Harmony in a Box – 02-01

The disk whirled and stopped, signaling that it had loaded. The thick typeset words appeared on the screen of Johnny’s laptop. The transcriber had the foresight to set the text in storybook style. Johnny knew how particular Jamus was in everything he did, how important all the small details were to this incredibly gifted musician, it would be quite a story. What the hell had happened to Jamus and why? Johnny felt his stomach lurch in anticipation. Read on, he thought, buddy the answer is right in front of you:

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The first song I recollect hearing was Burning Ring of Fire by Johnny Cash. I remember hearing it through a transistor radio filling in the time as I stared within the bars of my crib at patterns on the ceiling. I am a strong believer in sound, music, vibration. Somehow I have always felt that music could change the world. If everybody would just sing and dance together we could have peace and love. From childhood to present most of my memories are associated with music.

I came from a lower middle class family working family. Back in 1968 live music was vibrant. Many paid performance opportunities existed for musicians – school dances, weddings, coffee houses, anywhere you needed music you needed musicians. There is nothing like the incentive of money to get one interested in music. At 14, I performed my first paying gig. My friends were making four or five dollars a day at the grocery store. I was making ten bucks a night getting paid to have fun, sharing the limelight, partying underage. Unlike my father, music seemed a viable pursuit to make a living as opposed to watching the steel rust on the graveyard shift down at the steel-mill. That was before the DJ’s got introduced with their pre-recorded situation music (canned music) making opportunities for untrained musicians, taking it away from the real deal.

I had minimal formal music training, basic literacy. I learned what I wanted in the basements and garages of any house that would let my band rehearse. In high school I struggled with music but managed to get a passing level. My music teacher Mr. Rectall once told me, ”Jamus your head’s like platinum, worth a lot of money, but no good for music.” I somehow survived the slam but never forgot it. It made me strive harder towards my musical goals. I received a partial music scholarship at York University. I studied composition because I wasn’t formally trained on any instrument at university standard. I received my degree in music and history.

I am now 45 years old. I have a problem with always backing the wrong horse. I’ve played some big venues: Toronto, Montreal, Halifax, Winnipeg; but sustained success has always eluded me. Personal or management problems seem to plague my career. I am happiest substituting for absentee musicians in established bands. I especially enjoyed playing with some downeast Newfie bands that played some reels and jigs. Ironically, some of my most content musical experiences came from hearing heartfelt laments about the east coasters and their hardships, joys, and tales of the ocean. My story starts when I had been with Psychic Blue for about nine months. This was the first band that I felt good with.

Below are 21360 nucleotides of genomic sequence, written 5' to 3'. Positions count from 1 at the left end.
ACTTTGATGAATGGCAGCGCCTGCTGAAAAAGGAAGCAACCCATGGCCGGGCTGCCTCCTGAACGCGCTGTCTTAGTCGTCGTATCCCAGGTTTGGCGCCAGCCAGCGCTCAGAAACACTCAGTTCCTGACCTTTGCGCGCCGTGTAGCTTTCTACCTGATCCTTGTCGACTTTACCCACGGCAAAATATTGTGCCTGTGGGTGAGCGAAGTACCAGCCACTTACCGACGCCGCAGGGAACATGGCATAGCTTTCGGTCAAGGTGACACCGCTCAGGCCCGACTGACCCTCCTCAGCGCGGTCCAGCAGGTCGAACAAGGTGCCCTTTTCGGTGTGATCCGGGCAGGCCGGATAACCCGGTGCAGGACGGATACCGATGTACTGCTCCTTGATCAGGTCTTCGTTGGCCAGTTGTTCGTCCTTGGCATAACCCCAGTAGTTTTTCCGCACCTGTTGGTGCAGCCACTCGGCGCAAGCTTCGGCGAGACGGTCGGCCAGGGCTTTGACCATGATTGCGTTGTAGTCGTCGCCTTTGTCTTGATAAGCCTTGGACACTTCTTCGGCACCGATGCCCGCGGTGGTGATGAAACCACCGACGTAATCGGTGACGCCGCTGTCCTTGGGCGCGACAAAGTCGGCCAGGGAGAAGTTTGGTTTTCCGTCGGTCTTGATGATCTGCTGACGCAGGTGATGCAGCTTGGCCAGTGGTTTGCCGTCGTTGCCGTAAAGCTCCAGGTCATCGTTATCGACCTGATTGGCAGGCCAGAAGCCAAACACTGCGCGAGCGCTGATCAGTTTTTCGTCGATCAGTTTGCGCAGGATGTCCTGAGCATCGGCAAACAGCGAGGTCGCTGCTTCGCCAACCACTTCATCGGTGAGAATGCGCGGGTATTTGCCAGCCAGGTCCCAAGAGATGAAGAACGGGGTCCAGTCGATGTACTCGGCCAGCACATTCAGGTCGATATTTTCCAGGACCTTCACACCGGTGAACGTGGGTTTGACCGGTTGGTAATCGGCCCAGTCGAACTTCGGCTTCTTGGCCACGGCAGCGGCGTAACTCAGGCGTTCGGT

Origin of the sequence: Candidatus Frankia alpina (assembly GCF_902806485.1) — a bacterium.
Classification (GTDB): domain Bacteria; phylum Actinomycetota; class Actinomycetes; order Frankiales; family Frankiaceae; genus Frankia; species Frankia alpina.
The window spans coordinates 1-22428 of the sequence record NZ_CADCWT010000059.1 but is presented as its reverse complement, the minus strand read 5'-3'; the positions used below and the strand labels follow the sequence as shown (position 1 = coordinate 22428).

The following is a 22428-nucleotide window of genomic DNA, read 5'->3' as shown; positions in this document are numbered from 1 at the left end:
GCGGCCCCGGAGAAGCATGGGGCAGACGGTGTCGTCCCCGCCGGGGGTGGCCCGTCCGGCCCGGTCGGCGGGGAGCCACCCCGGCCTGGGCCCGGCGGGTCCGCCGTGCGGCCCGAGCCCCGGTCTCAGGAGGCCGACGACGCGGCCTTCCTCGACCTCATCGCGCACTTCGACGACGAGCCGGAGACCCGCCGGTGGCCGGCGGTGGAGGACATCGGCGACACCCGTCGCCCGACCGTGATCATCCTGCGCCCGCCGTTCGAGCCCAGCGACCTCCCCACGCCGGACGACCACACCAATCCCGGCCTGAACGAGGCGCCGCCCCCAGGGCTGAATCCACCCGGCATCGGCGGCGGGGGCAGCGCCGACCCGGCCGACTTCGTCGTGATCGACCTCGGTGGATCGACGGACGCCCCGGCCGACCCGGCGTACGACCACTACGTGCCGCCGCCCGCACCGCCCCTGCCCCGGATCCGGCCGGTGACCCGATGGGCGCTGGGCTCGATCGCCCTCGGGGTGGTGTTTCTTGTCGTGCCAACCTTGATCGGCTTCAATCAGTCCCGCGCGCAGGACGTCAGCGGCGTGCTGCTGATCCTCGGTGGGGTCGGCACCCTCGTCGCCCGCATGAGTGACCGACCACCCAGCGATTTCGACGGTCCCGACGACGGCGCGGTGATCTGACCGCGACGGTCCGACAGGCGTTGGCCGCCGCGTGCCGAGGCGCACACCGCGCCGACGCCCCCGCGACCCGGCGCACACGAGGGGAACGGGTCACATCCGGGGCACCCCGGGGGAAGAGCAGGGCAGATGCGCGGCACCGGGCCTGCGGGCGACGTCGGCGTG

Harmony in a Box – #01-11

This is how the story appeared in newspapers across the country compiled and released by the Associated Press:

St. John’s NFLD – The situation for the missing passengers from the small sightseeing craft Angelica looks bleak. Despite all efforts there have been no sightings of the Angelica or its four passengers that left late Saturday night on a sightseeing excursion.   During a severe and unexpected storm, the Portuguese trawler DaSilva spotted the lights of the small craft Angelica fade out of sight in the Atlantic Ocean off the coast of Labrador at approximately 4:00 am on Sunday morning. The DaSilva attempted to make radio contact but there was no response from the Angelica. Local authorities fear the worst due to storm conditions and frigid waters. Rescue efforts started early Sunday morning and, for the third day in a row, search and rescue teams have been battling high winds and rough seas. The bodies of Captain Reginald Wiggins and crewman Len Waites were retrieved from the watery depths on Monday afternoon. Missing and presumed drowned are Jamus Wales, guitar player for band Psychic Blue, Neville Jittery, manager for Psychic Blue, Virginia Bliss, concert promoter and environmental awareness activist, and Herb Taylor, businessman.”

Harmony in a Box – #01-10

Gigs stopped here, a dramatic pause to see Johnny’s reaction to his last statement, to get his approval of sincerity before proceeding with the story. Then suddenly the silence was broken by the sound of the telephone. Johnny grabbed it, and a voice informed him, “”This is your wake-up call.” Quickly Johnny looked at the time: 7:30 am. “Your taxi will be here in fifteen minutes.” Shaking his head Johnny looked frantically around the room for what he couldn’t say. Half trying to get his head in gear to leave, another to figure out how to hear the rest of the story. “I can’t believe it’s time to go!” Johnny uttered to himself. “Well what happened?”

“Sorry John, there’s not enough time to tell the story,” Gigs eased onto the bed crossing his outstretched legs.

“How am I going to get the rest of the story?” Johnny asked, knowing that if he didn’t get it now, he may never get the opportunity again.

Gigs dug into his travelling bag and pulled out a disk. ”You got a computer or laptop? I had the tapes transcribed and put onto a disk. I happen to have one with me I can always make another. Do you want one?”